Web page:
BTS member Jin has officially started his compulsory military enlistment.
On Dec. 13, the 30-year-old idol entered a front-line boot camp in Yeon-cheon, South Korea, near the country’s border with North Korea.
There, Jin and other conscripted soldiers will undergo a five-week basic training program to develop skills in rifle shooting, grenade throwing and marching. They will then be assigned to army units across the country. It is expected that Jin will serve as an active duty soldier.
Jin reportedly entered the camp at 1 p.m. KST in an unmarked vehicle and did not get out to greet the small group of press and 20 or so fans who were there waiting for him. This tracks with his label Big Hit Music’s earlier statements regarding his enlistment day protocol. The label previously stressed that no official event would be held for his recruitment day as it “is a time to be observed by military personnel and their families only.”
More from NextShark: ‘Genshin Impact’ ratings tanked by angry players dissatisfied with an in-game gift
His fellow BTS members, however, were granted access — they reportedly followed in their own unmarked vehicles to see their eldest member off. The official BTS Twitter account posted a photo of the K-pop icons, likely at the camp, with a caption that read: “Our bro!! Have a safe service!! Love you.”
A second photo showed the members touching Jin’s newly shaved head. Before leaving for the base camp, Jin posted a message on South Korean social media site Weverse, writing: “It’s time for a curtain call.”
More from NextShark: Netflix Celebrates AAPI Heritage Month With Daniel Dae Kim, Lana Condor and More
To ensure the K-pop sensation’s safety, around 300 police officers, soldiers and emergency personnel were mobilized to maintain order.
Jin, who turned 30 on Dec. 4, is the first of the K-pop septet to enlist. Currently, all able-bodied Korean men must enlist for two years of military service before age 30, but exceptions are made for award-winning athletes and notable classical musicians. An amendment dubbed the “BTS law” was made in late 2020 to raise the age limit from the previous 28, allowing K-pop entertainers to apply for deferment if they have received government medals for cultural impacts and contributions. All seven members of BTS received the Order of Cultural Merit award in 2018.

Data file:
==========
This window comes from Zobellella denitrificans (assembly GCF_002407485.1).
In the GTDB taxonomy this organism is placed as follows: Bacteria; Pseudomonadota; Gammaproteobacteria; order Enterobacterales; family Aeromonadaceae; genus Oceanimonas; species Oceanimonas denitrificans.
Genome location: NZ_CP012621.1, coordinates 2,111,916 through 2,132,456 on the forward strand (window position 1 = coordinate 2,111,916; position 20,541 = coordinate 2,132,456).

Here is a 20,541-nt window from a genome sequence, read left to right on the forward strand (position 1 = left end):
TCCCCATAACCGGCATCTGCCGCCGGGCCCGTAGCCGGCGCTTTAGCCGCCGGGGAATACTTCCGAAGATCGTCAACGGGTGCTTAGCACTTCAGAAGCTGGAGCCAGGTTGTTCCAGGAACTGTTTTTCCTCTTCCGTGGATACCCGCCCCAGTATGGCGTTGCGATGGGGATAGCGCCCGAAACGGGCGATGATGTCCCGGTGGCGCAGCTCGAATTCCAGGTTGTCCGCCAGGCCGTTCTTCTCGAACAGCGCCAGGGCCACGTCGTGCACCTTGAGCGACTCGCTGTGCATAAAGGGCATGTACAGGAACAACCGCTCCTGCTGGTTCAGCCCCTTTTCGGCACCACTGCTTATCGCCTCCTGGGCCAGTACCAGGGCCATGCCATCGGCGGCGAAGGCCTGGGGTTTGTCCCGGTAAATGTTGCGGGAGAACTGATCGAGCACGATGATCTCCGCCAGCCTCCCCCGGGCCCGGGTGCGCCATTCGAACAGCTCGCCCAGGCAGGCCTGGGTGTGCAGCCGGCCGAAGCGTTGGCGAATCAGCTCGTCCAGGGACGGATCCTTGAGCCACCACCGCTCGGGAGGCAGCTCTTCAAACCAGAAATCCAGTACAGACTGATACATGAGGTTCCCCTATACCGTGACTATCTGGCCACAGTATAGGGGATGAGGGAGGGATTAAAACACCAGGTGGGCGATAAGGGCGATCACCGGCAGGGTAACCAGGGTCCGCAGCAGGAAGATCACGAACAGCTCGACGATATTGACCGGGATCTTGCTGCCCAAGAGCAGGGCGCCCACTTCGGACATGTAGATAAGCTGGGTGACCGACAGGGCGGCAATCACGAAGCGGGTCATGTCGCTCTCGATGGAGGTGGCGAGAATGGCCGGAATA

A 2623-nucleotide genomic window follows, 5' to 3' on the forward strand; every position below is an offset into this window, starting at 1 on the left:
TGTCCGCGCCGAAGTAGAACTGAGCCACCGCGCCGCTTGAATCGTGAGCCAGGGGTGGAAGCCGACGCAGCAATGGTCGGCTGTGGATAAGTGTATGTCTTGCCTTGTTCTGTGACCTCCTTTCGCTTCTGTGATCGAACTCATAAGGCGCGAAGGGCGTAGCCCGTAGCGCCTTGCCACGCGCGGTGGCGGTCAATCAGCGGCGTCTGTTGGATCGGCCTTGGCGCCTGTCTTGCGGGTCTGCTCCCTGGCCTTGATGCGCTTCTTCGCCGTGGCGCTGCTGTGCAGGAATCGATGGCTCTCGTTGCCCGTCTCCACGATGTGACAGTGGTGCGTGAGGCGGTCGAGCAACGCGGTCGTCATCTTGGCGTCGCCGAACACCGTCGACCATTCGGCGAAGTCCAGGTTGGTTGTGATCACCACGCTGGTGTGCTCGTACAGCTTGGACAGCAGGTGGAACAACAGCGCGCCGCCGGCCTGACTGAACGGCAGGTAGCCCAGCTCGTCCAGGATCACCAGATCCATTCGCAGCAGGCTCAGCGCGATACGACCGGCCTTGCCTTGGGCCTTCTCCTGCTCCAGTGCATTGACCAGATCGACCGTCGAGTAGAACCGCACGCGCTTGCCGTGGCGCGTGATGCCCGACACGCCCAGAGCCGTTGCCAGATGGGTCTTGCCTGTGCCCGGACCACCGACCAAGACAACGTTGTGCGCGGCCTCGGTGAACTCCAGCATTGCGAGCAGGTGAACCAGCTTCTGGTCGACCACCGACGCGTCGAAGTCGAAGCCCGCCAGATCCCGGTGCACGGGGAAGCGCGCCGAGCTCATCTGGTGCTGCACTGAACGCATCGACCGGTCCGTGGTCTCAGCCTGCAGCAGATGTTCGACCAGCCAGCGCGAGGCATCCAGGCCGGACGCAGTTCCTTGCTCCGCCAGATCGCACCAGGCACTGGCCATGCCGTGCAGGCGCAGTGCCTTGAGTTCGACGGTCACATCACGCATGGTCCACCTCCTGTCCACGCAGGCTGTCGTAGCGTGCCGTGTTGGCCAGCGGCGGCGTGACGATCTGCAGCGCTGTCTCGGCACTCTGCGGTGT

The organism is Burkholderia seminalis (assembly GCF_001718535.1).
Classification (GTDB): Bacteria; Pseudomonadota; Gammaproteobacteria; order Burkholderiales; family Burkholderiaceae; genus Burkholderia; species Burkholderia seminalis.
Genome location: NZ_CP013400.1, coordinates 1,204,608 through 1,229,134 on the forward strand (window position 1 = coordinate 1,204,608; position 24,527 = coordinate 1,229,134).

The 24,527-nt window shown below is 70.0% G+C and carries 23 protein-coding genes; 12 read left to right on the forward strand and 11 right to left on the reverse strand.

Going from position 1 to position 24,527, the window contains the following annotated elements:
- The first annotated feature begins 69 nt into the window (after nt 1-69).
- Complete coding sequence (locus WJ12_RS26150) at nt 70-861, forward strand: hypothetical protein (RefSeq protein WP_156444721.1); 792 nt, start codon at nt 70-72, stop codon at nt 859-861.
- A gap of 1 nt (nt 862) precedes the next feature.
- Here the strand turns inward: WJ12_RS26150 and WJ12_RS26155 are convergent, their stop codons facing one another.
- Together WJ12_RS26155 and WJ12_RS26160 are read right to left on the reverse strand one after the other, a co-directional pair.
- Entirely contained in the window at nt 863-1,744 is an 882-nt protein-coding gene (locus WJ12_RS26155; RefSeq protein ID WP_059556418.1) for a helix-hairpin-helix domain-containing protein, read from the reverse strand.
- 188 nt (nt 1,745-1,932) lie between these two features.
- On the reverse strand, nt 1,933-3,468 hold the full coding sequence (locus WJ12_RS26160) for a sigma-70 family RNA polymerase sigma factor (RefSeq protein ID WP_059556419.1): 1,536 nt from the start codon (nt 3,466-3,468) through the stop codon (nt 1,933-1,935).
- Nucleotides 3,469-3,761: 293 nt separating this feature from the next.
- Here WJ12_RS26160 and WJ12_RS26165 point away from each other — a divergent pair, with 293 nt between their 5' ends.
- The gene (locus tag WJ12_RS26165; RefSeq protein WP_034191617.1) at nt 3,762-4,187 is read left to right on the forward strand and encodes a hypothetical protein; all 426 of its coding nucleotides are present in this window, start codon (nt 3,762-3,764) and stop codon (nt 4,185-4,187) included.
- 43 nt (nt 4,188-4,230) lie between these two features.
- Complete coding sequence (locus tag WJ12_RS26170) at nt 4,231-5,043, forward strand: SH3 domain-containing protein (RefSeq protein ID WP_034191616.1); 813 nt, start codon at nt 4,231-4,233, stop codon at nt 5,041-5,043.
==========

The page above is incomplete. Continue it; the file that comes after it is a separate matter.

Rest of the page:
In October, HYBE issued a statement saying they intend for all members of BTS to serve their conscriptions when the time comes. They aim for the group to reconvene in 2025.
More from NextShark: Sandra Oh represents Canada at Queen Elizabeth II’s funeral in London
The topic of BTS’ enlistment has been the subject of much debate from South Korean government officials, citizens and fans around the world. In October, South Korean Defense Minister Lee Jong-sup said it is “desirable that members of BTS carry out their mandatory military service.”
His comment was a response to a proposal from lawmaker Kim Young-bae of the Democratic Party of Korea, who wanted to revise the current provisions and expand the list of exceptions for military service to include pop artists who have made significant cultural contributions to South Korea.
In August, Lee suggested that even if BTS were to serve in the military, they should still be allowed to perform overseas. In April, South Korean Ambassador to Britain Gunn Kim claimed that it is “very much expected” that BTS would enlist. One month later, South Korea’s Culture, Sports and Tourism Minister Hwang Hee said BTS should be allowed an alternative to enlistment. The mayor of Busan, Park Heong-joon, suggested that instead of embarking on military service, the K-pop act could serve as PR ambassadors responsible for promoting Busan’s World Expo 2030 bid.
Prior to his enlistment, Jin released a collaboration solo single, “The Astronaut,” created in collaboration with Coldplay and Kygo. The track is just one of a number of recent solo projects from the BTS members, such as RM’s album “Indigo,” J-Hope’s album “Jack in The Box” and Jungkook’s collaboration single with Charlie Puth, “Left and Right.”
#usnewsRecommend0 recommendationsPublished in